24 Nov 2021
Biomonitoring of Lake Aheme, Benin, Using Macro-Invertebrate Diversity: State of the Art and Policy Implications for Sustainable Management
Despite their ecological and economic importance, mangrove habitats around Lake Ahémé suffer from degradation. Moreover, during the dredging which has already started in the coastal lagoon, an eventual excess of sediments carried in can smother mangrove roots. Both the lack of water and excess sediments resulting, will stop mangrove seedlings from regenerating and foster the mangrove degradation and the growth of non-mangrove and invasive species. Mangrove’s degradation will lead to the reduction of ecosystem services which will aﬀect local communities relying on them. A number of initiatives/actions (e.g., Project:BEN/SGP/OP6/Y4/CORE/IW/18/03; Project FAO:TCP/BEN/3502) to contribute to mangroves conservation are being undertaken but they are not yet achieving the expected changes. A parsimonious approach to promotion of conservation strategy would be for conservationists to place greater emphasis on assessing the suitability and shortcomings of past and ongoing conservation activities prior to the promotion of new ones.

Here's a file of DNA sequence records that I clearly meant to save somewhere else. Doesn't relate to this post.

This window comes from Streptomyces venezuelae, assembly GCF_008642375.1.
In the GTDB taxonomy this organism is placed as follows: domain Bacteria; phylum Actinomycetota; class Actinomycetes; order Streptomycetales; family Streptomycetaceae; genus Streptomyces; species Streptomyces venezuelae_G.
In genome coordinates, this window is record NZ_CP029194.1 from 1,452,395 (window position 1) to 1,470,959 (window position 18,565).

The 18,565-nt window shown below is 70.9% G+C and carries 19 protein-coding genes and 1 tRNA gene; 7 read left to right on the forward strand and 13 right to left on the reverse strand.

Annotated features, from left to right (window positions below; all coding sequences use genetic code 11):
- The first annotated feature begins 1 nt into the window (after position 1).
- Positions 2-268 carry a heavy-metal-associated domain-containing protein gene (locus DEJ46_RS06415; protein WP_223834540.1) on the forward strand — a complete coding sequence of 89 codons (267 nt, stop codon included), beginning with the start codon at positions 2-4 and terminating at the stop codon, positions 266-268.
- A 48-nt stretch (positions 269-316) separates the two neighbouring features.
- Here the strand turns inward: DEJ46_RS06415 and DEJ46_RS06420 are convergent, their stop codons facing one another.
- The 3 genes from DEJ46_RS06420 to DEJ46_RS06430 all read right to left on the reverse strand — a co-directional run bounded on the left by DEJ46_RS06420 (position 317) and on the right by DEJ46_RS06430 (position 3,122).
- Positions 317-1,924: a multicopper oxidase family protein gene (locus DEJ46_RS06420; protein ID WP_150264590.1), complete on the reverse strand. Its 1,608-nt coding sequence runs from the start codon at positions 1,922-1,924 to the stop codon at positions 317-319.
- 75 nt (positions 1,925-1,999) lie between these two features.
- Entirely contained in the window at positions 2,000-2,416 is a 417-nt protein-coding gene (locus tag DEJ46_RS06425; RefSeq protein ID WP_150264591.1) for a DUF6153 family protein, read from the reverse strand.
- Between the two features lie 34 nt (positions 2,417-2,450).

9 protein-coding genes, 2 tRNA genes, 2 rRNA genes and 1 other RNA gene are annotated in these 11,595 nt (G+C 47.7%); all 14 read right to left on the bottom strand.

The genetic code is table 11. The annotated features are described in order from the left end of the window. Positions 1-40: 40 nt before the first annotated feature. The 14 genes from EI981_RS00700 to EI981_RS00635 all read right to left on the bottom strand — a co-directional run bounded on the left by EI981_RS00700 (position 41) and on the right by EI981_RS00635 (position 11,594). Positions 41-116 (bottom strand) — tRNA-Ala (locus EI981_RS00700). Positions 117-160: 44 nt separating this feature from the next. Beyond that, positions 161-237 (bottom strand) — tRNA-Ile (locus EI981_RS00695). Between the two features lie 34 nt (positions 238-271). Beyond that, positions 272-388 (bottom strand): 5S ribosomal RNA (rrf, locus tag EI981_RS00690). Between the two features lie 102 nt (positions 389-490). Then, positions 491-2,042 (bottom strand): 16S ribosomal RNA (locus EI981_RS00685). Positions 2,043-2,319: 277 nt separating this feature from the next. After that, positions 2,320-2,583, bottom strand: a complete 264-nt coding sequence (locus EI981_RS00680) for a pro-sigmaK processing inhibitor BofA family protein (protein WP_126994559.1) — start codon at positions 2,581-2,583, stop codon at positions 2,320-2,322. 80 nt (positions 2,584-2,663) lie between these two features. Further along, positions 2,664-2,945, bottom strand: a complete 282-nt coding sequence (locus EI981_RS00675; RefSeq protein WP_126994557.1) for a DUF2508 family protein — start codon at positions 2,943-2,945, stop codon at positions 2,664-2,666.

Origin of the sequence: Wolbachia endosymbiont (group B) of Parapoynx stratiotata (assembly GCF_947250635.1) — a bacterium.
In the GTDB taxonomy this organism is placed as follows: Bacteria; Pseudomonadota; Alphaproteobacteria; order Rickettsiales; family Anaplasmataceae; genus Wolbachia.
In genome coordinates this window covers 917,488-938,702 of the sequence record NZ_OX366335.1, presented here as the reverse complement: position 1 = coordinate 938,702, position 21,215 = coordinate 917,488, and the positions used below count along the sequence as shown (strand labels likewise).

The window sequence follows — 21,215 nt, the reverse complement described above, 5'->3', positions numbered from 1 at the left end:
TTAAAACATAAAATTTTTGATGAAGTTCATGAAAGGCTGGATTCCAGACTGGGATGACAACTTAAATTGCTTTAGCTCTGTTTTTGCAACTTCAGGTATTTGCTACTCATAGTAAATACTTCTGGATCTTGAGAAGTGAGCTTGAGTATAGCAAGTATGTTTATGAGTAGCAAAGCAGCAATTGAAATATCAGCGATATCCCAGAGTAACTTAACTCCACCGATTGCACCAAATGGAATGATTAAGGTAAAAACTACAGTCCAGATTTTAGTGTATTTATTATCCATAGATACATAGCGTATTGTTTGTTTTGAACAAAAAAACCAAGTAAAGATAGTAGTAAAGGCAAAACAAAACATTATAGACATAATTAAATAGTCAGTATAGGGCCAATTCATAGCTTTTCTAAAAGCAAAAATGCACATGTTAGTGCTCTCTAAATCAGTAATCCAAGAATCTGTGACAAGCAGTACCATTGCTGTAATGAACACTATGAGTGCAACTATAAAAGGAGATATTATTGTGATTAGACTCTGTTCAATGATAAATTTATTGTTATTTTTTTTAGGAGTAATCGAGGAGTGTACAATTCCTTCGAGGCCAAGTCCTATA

This means to consider values, interests, and opinions of key stakeholders especially in the context of promotion of community-based management options and lake dredging. Understanding the interests of a diverse range of stakeholders and how a resource should be managed and conserved in a way that takes their interests and opinion into account, can ideally lead to the adoption of a more effective strategy for the sustainability of mangrove resources. Therefore, this study aims at identifying the perceptions of different stakeholder groups (local communities, conservationists, decision-makers and scientists) in regard to the shortcomings and gaps of past and ongoing management options of mangroves around the lake, and to investigate any differences that exist between these options and those expected by the stakeholders. Firstly, we will assess the level of knowledge of the importance and ecosystem services of mangroves by local community. This is important as knowledge of ecosystem services can create incentives for mangrove conservation, hence increasing ownership, buy-in and acceptance of conservation processes. Relying on the findings, environmental education and small reforestation will be carried out.